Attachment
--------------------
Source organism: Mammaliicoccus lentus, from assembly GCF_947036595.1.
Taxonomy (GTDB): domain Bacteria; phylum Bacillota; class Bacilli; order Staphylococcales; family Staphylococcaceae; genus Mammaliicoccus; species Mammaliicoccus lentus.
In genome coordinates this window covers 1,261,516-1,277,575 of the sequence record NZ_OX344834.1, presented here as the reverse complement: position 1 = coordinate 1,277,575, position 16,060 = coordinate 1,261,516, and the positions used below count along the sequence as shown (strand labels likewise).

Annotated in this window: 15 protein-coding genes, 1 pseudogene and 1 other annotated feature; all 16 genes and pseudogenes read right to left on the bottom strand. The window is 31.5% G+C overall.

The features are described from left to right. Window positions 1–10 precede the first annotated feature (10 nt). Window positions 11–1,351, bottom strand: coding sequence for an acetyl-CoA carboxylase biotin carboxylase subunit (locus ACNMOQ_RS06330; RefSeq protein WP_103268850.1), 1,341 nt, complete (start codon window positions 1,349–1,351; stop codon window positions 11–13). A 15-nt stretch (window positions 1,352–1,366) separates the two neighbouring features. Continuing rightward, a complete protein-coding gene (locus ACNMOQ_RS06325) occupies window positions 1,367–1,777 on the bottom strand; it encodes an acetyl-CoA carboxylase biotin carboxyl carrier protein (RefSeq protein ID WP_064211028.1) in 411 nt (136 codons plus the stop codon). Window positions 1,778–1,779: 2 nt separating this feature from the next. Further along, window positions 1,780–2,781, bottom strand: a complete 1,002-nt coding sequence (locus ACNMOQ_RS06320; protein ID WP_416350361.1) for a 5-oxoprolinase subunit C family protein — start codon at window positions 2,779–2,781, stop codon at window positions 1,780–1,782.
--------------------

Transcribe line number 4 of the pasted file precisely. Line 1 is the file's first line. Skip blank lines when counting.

Annotated in this window: 15 protein-coding genes, 1 pseudogene and 1 other annotated feature; all 16 genes and pseudogenes read right to left on the bottom strand. The window is 31.5% G+C overall.